Original Research

Microbial contamination of hands of healthcare providers in the operating theatre of a central hospital

Kylesh D. Pegu, Helen Perrie, Juan Scribante, Maria Fourtounas
Southern African Journal of Infectious Diseases | Vol 36, No 1 | a221 | DOI: https://doi.org/10.4102/sajid.v36i1.221 | © 2021 Kylesh Pegu, Helen Perrie, Juan Scribante, Maria Fourtounas | This work is licensed under CC Attribution 4.0
Submitted: 20 May 2020 | Published: 08 April 2021

About the author(s)

Kylesh D. Pegu, Department of Anaesthesiology, Faculty of Health Sciences, University of Witwatersrand, Johannesburg, South Africa
Helen Perrie, Department of Anaesthesiology, Faculty of Health Sciences, University of the Witwatersrand, Johannesburg, South Africa
Juan Scribante, Department of Anaesthesiology, Faculty of Health Sciences, University of the Witwatersrand, Johannesburg, South Africa
Maria Fourtounas, Department of Anaesthesiology, Faculty of Health Sciences, University of the Witwatersrand, Johannesburg, South Africa


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Abstract

Background

Effort is invested in maintaining sterility of the operating field, but less attention is paid to potential healthcare associated infection (HAIs) sources through patient contact by non-scrubbed healthcare providers (HCPs). A single microbiological assessment of hands can provide a good assessment of the potential dynamic transmission of microorganisms. The aim of this study was to identify and quantify the microbial growth on the hands of HCPs in the operating theatres of Chris Hani Baragwanath Academic Hospital.

Methods

A prospective, contextual and descriptive study design was followed. Seventy-five samples were collected using convenience sampling from an equal number of surgeons, anaesthetists and nurses. Specimens were taken using agar platesand underwent semi-quantitative analysis.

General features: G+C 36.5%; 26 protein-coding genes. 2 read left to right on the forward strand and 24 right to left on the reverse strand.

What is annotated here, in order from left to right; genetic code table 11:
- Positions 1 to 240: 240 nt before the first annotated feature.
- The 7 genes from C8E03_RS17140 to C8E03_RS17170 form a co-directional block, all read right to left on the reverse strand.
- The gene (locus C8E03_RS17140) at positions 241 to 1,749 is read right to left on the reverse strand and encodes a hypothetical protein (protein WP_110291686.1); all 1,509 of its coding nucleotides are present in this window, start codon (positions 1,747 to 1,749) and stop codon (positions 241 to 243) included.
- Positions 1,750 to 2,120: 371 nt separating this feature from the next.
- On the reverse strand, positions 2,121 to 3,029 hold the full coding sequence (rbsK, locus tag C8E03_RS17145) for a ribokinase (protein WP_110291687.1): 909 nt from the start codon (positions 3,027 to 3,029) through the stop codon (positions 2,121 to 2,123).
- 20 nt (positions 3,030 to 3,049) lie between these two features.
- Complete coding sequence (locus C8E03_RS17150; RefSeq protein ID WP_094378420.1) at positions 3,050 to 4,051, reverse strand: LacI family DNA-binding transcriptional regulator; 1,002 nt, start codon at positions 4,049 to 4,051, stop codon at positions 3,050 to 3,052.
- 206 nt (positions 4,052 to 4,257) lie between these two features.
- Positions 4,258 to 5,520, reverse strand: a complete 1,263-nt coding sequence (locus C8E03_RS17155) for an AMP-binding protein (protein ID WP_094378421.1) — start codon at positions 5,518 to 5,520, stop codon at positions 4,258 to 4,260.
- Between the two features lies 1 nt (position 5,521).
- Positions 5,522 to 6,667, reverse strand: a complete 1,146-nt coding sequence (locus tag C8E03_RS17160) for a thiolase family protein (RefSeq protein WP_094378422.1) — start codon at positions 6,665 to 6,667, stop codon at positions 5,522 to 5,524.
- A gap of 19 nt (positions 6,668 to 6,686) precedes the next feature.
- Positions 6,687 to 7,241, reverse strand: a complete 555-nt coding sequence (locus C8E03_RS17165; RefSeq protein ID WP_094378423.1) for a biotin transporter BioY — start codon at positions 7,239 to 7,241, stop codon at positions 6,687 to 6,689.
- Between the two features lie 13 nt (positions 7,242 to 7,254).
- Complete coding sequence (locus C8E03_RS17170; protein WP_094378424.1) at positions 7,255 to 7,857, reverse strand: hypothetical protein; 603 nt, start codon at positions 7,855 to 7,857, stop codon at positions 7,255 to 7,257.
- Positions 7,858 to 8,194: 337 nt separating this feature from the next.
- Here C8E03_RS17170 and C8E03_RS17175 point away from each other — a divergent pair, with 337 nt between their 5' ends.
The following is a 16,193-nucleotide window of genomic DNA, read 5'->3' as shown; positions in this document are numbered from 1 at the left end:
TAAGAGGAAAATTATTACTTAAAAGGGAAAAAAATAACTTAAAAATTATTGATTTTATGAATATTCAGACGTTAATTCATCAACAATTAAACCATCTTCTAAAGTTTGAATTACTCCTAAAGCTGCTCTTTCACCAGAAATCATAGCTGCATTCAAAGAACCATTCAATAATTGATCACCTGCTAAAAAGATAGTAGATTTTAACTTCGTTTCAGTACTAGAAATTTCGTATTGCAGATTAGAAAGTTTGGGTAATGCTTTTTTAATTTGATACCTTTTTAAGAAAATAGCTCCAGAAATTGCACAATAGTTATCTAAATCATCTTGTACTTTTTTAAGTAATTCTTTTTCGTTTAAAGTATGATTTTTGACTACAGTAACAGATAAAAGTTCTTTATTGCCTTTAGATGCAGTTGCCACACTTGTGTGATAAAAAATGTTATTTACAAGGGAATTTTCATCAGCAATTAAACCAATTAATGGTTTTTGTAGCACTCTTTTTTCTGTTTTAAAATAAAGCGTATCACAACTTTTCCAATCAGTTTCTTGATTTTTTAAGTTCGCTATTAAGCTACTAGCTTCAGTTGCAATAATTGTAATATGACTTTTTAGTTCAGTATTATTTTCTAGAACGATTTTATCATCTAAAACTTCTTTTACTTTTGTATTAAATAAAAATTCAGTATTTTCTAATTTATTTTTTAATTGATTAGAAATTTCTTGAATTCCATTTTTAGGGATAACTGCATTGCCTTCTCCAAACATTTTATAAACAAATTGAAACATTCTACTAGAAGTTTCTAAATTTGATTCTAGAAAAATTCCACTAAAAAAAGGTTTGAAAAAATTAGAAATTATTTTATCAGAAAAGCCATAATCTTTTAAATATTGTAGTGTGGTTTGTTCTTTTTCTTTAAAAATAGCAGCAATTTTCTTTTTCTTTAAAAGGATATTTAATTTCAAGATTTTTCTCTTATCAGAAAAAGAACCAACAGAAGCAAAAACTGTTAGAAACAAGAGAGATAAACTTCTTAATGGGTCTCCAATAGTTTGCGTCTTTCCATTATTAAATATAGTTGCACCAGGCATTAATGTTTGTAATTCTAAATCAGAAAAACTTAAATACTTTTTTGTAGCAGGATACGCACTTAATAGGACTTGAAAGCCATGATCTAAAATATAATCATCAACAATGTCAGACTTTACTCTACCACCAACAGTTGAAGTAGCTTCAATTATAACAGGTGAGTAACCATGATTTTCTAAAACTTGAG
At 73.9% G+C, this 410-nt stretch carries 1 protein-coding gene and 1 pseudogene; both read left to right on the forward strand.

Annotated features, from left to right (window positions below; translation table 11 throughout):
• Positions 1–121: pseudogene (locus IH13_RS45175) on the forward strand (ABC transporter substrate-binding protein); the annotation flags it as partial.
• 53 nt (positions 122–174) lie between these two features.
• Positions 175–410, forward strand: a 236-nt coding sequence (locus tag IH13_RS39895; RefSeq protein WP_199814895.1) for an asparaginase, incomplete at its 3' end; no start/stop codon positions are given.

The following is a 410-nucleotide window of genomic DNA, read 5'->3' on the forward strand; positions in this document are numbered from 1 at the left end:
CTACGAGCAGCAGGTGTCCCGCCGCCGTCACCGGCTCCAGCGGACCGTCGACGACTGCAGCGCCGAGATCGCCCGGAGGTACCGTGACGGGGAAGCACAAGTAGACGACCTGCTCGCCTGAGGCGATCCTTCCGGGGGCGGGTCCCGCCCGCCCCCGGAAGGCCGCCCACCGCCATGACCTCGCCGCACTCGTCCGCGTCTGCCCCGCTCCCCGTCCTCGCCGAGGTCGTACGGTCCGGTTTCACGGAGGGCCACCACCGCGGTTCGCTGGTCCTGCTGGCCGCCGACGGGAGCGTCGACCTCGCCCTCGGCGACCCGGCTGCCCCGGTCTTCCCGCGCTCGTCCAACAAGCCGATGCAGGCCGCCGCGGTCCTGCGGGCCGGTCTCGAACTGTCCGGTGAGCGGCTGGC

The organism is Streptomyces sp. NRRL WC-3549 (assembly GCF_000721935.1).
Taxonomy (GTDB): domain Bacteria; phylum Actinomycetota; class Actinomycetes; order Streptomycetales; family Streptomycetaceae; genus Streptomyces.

Results

All hands of HCPs displayed growth, of which 82% grew commensals and 80% grew pathogens. Twelve commensal microorganisms and 27 pathological microorganisms were noted. Two or more organisms were cultured on 76% of HCPs’ hands. Comparisons of commensal, pathological and combined levels of contaminationamong the three groups were not statistically significant (p=0.266, p=0.673, p=0.180). There was no significant difference between the growth of combined microorganisms (p=0.927)and pathological microorganisms (p=0.499) among the groups.Surgeons had significantly more commensal growth (p=0.019) than anaesthetists and nurses. There was no statistically significant difference between sexes (p=0.611).

Conclusion

It was concerning that 100% of the hands of HCPs who were about to commence with the surgical list had microbial growth. These HCPs could have already been in contact with patients and equipment in the theatre environment. Microorganisms cultured on hands are a source of cross-transmission which may result in HAIs. Institutions require the implementation of a multidimensional model to amend guidelines, implement guidelines and increase awareness of hand hygiene.


Keywords

hands; healthcare providers; commensal; pathogen; microorganism

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